any other ACP ULA prefix covered prefixes for interface assuming that any physical ACP connect interfaces:
   They allow for a shorter list of prefixes to be signaled via RFC4191
   to NMS hosts
   interface is physically protected from attacks and software components.

   The that the connected
   Software or NMS Hosts are equally trusted as that on other ACP nodes.
   ACP edge nodes that SHOULD have a Vlong ACP address MAY allocate a
   subset of their /112 or /120 address prefix to ACP connect
   interface(s) to eliminate the need options to non-autonomically configure/
   provision the address prefixes for such ACP connect interfaces.

8.1.4.  Combined ACP/Data-Plane Interface (VRF Select)

                        Combined ACP filter GRASP messages in and Data-Plane interface
                                                .
     +--------+       +--------------------+    .   +--------------+
     |
   out of ACP    |       |ACP Edge No         |    .   | NMS Host(s)  |
     | Node   |       |                    |    .   | / Software   |
     |        |       |  [ACP  ].          |    .   |              |+
     |        |       | .[VRF  ] .[VRF   ] |    v   | "ACP address"||
     |        +-------+.         .[Select].+--------+ "Date Plane  ||
     |        |   ^   | .[Data ].          |        |  Address(es)"||
     |        |   .   |  [Plane]           |        |              ||
     |        |   .   |  [VRF  ]           |        +--------------+|
     +--------+   .   +--------------------+         +--------------+
                  .
           data-plane "native" connect interfaces (permit/deny) and + ACP auto-negotiated/encrypted

                           Figure 9: VRF select

   Using two physical and/or virtual subnets (and therefore interfaces)
   into NMS Hosts (as per Section 8.1.1) MAY have more fine-
   grained filtering (e.g., based on IPv6 address of originator or Software (as per
   Section 8.1.2) may
   objective).

   When using "Combined ACP and Data-Plane Interfaces", care must be seen as additional complexity, for example with
   legacy NMS Hosts
   taken that support only one IP interface.

   To provide a single subnet into both ACP and data-plane, GRASP messages intended for the ACP Edge
   node needs to de-multiplex packets GRASP domain
   received from Software or NMS hosts into Hosts are forwarded by ACP VRF and
   data-plane VRF.  This edge nodes.
   Currently there is sometimes called "VRF select".  If no definition for a GRASP security and transport
   substrate beside the ACP
   VRF has ACP, so there is no overlapping IPv6 addresses with definition how such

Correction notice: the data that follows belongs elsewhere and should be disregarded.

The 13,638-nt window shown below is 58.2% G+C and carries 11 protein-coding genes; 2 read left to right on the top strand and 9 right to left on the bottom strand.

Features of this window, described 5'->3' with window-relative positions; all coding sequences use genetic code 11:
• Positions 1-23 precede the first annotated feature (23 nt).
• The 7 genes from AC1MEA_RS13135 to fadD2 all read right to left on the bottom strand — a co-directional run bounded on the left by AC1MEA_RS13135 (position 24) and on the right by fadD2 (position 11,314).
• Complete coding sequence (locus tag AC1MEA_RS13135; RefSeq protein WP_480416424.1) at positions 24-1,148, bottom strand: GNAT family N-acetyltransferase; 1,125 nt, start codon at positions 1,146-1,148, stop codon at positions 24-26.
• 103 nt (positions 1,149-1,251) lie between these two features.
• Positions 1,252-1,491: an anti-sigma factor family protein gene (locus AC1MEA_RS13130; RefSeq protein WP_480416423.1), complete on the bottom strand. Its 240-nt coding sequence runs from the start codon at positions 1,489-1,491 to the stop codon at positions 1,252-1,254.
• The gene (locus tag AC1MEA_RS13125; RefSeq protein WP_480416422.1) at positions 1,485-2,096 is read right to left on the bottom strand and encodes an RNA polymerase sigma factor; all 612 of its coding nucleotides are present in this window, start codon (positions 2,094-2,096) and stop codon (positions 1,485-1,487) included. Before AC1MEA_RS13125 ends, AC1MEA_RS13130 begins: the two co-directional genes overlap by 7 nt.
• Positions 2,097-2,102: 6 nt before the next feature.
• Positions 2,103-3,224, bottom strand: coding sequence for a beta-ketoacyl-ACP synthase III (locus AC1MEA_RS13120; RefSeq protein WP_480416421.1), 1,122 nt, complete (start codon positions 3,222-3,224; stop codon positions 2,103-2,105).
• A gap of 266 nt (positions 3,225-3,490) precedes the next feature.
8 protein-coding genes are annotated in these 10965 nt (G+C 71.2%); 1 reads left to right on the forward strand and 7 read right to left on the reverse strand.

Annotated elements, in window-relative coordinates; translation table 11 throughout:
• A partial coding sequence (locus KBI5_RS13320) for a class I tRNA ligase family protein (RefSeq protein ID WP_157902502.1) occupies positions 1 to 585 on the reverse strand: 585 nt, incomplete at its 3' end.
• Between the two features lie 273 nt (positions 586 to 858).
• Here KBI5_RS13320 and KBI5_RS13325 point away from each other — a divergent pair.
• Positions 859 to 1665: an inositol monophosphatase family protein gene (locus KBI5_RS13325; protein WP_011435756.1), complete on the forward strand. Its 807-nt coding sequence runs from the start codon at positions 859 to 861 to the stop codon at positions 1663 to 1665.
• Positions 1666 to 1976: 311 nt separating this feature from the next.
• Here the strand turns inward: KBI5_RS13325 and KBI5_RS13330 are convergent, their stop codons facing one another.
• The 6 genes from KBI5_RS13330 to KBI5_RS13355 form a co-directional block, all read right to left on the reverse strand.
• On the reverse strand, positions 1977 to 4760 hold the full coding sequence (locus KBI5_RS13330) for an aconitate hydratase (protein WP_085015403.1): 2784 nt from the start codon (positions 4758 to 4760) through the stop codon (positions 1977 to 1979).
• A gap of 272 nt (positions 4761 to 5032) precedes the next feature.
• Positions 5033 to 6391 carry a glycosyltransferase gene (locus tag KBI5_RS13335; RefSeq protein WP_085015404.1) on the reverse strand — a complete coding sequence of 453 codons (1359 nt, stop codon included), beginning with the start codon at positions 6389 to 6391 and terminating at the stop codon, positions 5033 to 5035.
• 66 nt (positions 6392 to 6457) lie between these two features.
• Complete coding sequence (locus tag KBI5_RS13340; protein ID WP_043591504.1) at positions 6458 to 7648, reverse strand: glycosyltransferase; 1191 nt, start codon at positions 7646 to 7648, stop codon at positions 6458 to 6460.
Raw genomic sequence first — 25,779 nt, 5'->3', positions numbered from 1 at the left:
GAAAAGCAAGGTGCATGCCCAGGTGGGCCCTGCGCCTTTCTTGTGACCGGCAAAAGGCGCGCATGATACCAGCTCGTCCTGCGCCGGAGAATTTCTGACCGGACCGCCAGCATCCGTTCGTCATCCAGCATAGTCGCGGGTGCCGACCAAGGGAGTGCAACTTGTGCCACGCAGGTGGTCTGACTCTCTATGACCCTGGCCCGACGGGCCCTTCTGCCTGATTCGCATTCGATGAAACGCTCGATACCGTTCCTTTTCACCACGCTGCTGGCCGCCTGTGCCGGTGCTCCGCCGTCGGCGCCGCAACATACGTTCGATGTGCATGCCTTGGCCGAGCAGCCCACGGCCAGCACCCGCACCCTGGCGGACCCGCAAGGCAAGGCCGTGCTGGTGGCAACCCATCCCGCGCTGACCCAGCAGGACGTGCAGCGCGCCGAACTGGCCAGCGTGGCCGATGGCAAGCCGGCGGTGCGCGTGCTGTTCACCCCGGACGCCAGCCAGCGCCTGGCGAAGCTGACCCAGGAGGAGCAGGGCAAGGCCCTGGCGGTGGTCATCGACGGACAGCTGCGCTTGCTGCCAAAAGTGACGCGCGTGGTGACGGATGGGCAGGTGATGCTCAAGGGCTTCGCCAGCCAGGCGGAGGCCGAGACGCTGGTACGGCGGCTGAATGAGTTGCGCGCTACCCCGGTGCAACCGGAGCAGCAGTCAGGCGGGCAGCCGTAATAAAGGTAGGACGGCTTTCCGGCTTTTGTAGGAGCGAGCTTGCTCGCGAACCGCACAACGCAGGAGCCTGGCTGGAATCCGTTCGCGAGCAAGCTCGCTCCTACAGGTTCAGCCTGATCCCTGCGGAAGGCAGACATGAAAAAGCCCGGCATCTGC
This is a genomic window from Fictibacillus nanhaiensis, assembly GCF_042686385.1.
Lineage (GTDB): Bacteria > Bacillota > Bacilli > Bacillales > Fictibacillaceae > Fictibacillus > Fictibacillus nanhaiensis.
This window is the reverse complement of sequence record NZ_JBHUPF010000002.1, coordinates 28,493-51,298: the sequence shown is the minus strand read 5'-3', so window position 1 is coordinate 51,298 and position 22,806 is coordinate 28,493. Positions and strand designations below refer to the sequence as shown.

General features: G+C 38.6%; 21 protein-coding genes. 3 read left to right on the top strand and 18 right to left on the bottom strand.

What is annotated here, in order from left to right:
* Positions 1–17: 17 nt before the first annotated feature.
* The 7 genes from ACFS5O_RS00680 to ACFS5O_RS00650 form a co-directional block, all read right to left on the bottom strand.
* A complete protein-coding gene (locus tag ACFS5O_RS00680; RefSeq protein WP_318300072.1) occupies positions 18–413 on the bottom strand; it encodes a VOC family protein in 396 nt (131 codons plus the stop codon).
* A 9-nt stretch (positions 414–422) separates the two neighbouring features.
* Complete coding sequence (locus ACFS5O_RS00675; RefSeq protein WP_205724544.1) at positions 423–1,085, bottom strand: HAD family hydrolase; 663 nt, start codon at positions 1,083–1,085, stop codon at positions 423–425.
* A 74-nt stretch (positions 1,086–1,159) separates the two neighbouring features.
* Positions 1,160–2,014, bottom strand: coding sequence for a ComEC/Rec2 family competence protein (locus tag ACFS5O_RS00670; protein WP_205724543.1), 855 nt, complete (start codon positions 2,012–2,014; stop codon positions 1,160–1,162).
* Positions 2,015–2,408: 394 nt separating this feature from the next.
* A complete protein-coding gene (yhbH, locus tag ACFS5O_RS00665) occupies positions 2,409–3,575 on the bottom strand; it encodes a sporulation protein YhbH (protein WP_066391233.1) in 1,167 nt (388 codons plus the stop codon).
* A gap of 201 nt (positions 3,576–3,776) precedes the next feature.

Software/NMS Host could participate in two separate GRASP Domains
   across the data-plane (as same subnet (ACP and Data-Plane domains).  At current it
   should), then this function can use the IPv6 Destination address.
   The problem
   is Source Address Selection assumed that all GRASP packets on the NMS Host(s) according a Combined ACP and Data-Plane
   interface belong to RFC6724.

   Consider the simple case: The GRASP ACP uses only one ULA prefix, Domain.  They must all use the ACP
   IPv6 prefix for addresses of the Combined ACP and data-plane interface is covered
   by that ULA prefix. Software/NMS Hosts.  The ACP edge node announces both the ACP link-local IPv6
   prefix and one (or more) prefixes
   addresses of Software/NMS Hosts (used for GRASP M_DISCOVERY and
   M_FLOOD messages) are also assumed to belong to the data-plane.  Without
   further policy configurations on the NMS Host(s), it may select its ACP address as a source address for data-plane ULA destinations
   because of Rule 8 of RFC6724.  The
   space.

8.2.  ACP edge node can pass on through Non-ACP L3 Clouds (Remote ACP neighbors)

   Not all nodes in a network may support the
   packet to ACP.  If non-ACP Layer-2
   devices are between ACP nodes, the data-plane, but ACP will work across it since it
   is IP based.  However, the autonomic discovery of ACP source address should neighbors via
   DULL GRASP is only intended to work across L2 connections, so it is
   not be
   used for data-plane traffic, and return traffic may fail.

   If sufficient to autonomically create ACP connections across non-ACP
   Layer-3 devices.

8.2.1.  Configured Remote ACP neighbor

   On the ACP carries multiple ULA prefixes or non-ULA node, remote ACP connect